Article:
The init() method is typically used to perform servlet initialization--creating or loading objects that are used by the servlet in the handling of its requests. Why not use a constructor instead? Well, in JDK 1.0 (for which servlets were originally written), constructors for dynamically loaded Java classes (such as servlets) couldn't accept arguments. So, in order to provide a new servlet any information about itself and its environment, a server had to call a servlet's init() method and pass along an object that implements the ServletConfig interface. Also, Java doesn't allow interfaces to declare constructors. This means that the javax.servlet.Servlet interface cannot declare a constructor that accepts a ServletConfig parameter. It has to declare another method, like init(). It's still possible, of course, for you to define constructors for your servlets, but in the constructor you don't have access to the ServletConfig object or the ability to throw a ServletException.

This ServletConfig object supplies a servlet with information about its initialization (init) parameters. These parameters are given to the servlet itself and are not associated with any single request. They can specify initial values, such as where a counter should begin counting, or default values, perhaps a template to use when not specified by the request. In the Java Web Server, init parameters for a servlet are usually set during the registration process. See Figure 3-3.

Figure 3-3. Setting init parameters in the Java Web Server

Other servers set init parameters in different ways. Sometimes it involves editing a configuration file. One creative technique you can use with the Java Web Server, but currently by no other servers, is to treat servlets as JavaBeans. Such servlets can be loaded from serialized files or have their init properties set automatically by the server at load time using introspection. See the Java Web Server documentation for more information.

The ServletConfig object also holds a reference to a ServletContext object that a servlet may use to investigate its environment. See Chapter 4 Retrieving Information, for a full discussion of this ability.

The server calls a servlet's destroy() method when the servlet is about to be unloaded. In the destroy() method, a servlet should free any resources it has acquired that will not be garbage collected. The destroy() method also gives a servlet a chance to write out its unsaved cached information or any persistent information that should be read during the next call to init().

A Counter with Init

Init parameters can be used for anything. In general, they specify initial values or default values for servlet variables, or they tell a servlet how to customize its behavior in some way. Example 3-3 extends our SimpleCounter example to read an init parameter (named initial) that stores the initial value for our counter.

 

Example 3-3. A counter that reads init parameters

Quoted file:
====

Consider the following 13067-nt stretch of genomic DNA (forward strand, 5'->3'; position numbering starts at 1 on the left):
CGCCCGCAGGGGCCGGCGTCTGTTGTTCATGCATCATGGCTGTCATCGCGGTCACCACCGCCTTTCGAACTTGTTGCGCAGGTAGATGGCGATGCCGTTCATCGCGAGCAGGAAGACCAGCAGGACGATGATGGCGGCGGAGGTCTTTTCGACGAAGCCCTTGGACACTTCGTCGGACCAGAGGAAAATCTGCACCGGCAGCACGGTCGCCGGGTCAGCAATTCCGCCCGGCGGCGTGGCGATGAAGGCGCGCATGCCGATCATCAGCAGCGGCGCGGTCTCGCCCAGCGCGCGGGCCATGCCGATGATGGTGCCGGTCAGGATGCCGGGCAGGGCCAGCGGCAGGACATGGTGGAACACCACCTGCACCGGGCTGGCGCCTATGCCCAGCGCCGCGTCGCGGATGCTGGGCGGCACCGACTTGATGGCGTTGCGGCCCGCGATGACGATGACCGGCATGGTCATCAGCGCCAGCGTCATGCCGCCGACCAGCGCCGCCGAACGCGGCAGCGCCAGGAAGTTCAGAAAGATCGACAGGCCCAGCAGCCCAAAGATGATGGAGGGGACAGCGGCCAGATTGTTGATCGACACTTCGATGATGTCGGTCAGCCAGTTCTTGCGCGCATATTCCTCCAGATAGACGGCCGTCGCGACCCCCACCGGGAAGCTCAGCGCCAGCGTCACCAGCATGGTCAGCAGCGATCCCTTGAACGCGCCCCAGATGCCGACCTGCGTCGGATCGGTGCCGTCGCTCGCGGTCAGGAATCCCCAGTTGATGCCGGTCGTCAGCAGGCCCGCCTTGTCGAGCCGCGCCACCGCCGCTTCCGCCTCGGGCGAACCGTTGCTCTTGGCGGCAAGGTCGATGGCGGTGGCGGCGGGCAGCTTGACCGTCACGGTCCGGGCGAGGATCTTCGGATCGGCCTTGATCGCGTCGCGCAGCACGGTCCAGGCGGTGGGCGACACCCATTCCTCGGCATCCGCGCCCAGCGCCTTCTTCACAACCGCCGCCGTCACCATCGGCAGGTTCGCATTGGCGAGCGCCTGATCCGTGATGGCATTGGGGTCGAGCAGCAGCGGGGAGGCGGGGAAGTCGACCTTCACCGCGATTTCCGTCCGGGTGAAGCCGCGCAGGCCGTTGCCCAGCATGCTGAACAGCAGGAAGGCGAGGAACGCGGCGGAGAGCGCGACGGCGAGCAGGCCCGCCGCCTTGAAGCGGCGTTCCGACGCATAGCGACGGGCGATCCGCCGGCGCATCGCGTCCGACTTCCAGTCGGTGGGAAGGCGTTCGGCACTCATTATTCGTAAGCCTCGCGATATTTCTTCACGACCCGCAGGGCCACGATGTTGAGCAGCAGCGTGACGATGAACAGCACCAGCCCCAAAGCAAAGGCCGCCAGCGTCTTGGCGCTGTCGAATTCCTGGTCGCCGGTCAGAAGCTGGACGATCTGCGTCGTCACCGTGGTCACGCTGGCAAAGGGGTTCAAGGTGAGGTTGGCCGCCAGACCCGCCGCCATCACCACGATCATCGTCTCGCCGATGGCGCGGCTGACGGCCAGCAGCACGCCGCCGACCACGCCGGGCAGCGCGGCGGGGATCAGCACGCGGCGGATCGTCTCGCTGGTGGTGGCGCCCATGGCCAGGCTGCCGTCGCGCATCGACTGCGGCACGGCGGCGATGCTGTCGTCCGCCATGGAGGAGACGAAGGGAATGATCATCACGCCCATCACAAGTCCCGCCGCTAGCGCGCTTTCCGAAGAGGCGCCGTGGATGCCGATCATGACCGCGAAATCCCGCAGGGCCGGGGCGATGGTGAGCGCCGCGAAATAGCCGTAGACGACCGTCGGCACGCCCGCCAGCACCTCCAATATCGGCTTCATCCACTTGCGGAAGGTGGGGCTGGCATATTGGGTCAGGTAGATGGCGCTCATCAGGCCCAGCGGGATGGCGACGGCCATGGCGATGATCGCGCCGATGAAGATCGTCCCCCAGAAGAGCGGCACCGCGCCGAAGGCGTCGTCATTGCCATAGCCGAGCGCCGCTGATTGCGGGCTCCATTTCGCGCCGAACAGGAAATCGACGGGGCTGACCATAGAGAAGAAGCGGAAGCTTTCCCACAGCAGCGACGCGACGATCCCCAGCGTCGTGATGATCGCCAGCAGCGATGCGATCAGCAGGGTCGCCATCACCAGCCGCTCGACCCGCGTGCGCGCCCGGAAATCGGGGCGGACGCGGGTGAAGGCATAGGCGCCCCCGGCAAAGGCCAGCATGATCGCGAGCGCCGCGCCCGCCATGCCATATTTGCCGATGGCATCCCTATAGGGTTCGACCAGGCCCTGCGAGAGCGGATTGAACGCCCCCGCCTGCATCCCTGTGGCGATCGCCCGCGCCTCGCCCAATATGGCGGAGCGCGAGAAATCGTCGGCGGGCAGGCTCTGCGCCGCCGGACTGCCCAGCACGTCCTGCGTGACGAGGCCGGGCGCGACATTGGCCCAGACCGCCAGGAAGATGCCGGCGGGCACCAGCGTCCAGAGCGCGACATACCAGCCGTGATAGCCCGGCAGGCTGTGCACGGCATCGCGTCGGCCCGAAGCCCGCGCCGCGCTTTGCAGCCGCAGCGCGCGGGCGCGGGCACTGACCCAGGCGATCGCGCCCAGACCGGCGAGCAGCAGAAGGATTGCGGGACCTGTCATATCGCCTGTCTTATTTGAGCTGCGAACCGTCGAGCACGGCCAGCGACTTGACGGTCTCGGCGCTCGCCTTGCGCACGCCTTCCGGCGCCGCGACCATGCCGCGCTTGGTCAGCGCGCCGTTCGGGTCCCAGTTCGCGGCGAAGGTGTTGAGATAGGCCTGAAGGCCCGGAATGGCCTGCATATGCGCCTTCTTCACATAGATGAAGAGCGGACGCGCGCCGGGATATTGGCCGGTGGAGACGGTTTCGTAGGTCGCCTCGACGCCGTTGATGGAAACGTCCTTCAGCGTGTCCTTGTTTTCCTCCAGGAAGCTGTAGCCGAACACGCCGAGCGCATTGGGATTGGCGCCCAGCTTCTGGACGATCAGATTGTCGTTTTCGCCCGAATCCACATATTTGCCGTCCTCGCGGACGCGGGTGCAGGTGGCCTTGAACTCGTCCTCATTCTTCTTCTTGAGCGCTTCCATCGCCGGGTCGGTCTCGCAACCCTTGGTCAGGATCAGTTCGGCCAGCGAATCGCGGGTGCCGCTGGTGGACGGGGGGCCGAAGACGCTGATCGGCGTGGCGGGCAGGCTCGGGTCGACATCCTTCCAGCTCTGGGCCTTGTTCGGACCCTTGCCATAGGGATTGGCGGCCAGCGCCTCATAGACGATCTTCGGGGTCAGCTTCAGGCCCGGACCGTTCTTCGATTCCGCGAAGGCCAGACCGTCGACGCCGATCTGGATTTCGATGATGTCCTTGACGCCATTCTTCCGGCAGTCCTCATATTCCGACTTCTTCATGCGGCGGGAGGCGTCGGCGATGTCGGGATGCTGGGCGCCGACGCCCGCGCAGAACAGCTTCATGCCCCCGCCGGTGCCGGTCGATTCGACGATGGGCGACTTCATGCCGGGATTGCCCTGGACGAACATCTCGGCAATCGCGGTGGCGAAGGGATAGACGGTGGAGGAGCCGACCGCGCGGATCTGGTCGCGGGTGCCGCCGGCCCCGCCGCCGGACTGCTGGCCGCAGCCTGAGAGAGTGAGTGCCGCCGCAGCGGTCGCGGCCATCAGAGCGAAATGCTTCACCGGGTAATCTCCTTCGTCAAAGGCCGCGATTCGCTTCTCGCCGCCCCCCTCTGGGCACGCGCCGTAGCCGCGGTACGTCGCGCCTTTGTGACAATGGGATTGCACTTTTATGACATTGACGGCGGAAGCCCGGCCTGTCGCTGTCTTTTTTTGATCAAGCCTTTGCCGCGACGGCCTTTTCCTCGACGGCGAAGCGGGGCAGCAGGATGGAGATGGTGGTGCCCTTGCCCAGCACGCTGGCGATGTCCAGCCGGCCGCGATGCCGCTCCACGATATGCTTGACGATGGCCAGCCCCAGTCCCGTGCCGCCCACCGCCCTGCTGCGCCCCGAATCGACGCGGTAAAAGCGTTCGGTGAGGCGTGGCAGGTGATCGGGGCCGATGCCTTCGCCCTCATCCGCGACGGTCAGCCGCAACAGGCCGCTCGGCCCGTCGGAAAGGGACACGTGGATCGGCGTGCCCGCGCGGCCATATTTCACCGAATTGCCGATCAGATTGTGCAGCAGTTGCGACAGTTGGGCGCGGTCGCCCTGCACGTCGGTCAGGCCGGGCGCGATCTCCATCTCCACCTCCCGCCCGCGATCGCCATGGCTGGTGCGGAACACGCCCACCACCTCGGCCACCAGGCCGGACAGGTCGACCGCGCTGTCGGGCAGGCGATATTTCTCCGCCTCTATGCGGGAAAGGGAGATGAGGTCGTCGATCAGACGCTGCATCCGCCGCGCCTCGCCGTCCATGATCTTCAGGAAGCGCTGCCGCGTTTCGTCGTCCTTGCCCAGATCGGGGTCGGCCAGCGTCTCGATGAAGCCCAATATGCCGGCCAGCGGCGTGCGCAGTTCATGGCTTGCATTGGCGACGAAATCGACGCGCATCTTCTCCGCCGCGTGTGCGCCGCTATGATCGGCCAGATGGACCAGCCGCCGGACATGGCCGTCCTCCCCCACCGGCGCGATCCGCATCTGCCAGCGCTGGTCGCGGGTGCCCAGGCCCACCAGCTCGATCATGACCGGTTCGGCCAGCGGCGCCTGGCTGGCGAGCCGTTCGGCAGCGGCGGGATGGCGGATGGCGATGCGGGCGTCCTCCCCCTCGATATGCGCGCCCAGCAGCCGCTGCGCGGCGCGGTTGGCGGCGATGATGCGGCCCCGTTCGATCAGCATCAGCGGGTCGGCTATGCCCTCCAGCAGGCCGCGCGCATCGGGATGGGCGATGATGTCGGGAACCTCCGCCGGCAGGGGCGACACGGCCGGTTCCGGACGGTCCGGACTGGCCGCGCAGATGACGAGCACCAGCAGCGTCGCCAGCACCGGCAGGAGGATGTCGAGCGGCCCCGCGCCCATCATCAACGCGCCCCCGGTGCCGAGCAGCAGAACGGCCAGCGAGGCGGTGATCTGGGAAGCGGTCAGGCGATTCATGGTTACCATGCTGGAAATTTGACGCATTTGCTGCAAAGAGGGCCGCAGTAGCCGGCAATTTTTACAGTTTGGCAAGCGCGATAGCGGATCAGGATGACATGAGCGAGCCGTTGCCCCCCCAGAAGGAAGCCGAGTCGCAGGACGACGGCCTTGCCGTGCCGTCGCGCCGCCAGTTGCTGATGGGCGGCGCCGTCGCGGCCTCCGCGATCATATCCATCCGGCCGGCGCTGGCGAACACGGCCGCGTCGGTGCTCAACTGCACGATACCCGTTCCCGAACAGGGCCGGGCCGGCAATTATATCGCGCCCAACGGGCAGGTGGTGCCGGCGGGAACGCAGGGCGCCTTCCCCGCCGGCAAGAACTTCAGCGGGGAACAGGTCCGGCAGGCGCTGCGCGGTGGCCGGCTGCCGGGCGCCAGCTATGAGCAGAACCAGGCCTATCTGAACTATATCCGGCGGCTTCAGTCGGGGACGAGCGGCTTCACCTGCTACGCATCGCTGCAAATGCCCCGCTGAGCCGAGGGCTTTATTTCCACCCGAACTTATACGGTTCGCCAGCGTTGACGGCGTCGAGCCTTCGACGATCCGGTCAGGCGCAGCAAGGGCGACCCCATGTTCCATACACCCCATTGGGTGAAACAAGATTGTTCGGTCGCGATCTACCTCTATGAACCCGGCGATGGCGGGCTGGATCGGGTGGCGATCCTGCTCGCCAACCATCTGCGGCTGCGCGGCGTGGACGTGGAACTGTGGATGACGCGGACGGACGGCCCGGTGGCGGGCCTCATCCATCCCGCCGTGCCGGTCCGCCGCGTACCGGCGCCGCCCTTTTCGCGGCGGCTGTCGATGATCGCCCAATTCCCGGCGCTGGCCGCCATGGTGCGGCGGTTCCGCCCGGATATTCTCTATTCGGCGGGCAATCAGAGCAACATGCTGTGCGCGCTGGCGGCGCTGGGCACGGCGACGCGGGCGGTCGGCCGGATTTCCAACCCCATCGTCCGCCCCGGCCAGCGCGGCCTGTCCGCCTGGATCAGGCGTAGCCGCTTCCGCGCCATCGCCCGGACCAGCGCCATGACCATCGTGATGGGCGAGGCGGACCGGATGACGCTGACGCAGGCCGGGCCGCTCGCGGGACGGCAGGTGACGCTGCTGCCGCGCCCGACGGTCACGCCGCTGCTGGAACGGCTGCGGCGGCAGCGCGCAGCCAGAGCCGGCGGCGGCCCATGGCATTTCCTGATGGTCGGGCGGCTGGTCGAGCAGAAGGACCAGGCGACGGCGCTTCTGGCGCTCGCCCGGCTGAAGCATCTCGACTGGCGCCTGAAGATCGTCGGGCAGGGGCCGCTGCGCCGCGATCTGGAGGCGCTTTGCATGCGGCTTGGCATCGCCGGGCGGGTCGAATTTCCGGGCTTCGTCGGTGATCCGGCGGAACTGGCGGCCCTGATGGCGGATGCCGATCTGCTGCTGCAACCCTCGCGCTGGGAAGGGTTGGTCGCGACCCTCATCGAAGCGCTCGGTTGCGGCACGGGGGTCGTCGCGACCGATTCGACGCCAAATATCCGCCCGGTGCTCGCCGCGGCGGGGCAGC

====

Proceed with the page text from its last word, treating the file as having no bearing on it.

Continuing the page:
import java.io.*;
import javax.servlet.*;
import javax.servlet.http.*;
 
public class InitCounter extends HttpServlet {
 
  int count;
 
  public void init(ServletConfig config) throws ServletException {
    super.init(config);
    String initial = config.getInitParameter("initial");
    try {
      count = Integer.parseInt(initial);
    }
    catch (NumberFormatException e) {
      count = 0;
    }
  }
 
  public void doGet(HttpServletRequest req, HttpServletResponse res) 
                           throws ServletException, IOException {
    res.setContentType("text/plain");
    PrintWriter out = res.getWriter();
    count++;
    out.println("Since loading (and with a possible initialization");
    out.println("parameter figured in), this servlet has been accessed");
    out.println(count + " times.");
  }
}

The init() method accepts an object that implements the ServletConfig interface. It uses the config object's getInitParameter() method to get the value for the init parameter named initial. This method takes the name of the parameter as a String and returns the value as a String. There is no way to get the value as any other type. This servlet therefore converts the String value to an int or, if there's a problem, defaults to a value of 0.

Take special note that the first thing the init() method does is call super.init(config). Every servlet's init() method must do this!

Why must the init() method call super.init(config)? The reason is that a servlet is passed its ServletConfig instance in its init() method, but not in any other method. This could cause a problem for a servlet that needs to access its config object outside of init(). Calling super.init(config) solves this problem by invoking the init() method of GenericServlet, which saves a reference to the config object for future use.

So, how does a servlet make use of this saved reference? By invoking methods on itself. The GenericServlet class itself implements the ServletConfig interface, using the saved config object in the implementation. In other words, after the call to super.init(config), a servlet can invoke its own getInitParameter() method. That means we could replace the following call:

String initial = config.getInitParameter("initial");

with:

String initial = getInitParameter("initial");

This second style works even outside of the init() method. Just remember, without the call to super.init(config) in the init() method, any call to the GenericServlet's implementation of getInitParameter() or any other ServletConfig methods will throw a NullPointerException. So, let us say it again: every servlet's init() method should call super.init(config) as its first action. The only reason not to is if the servlet directly implements the javax.servlet.Servlet interface, where there is no super.init().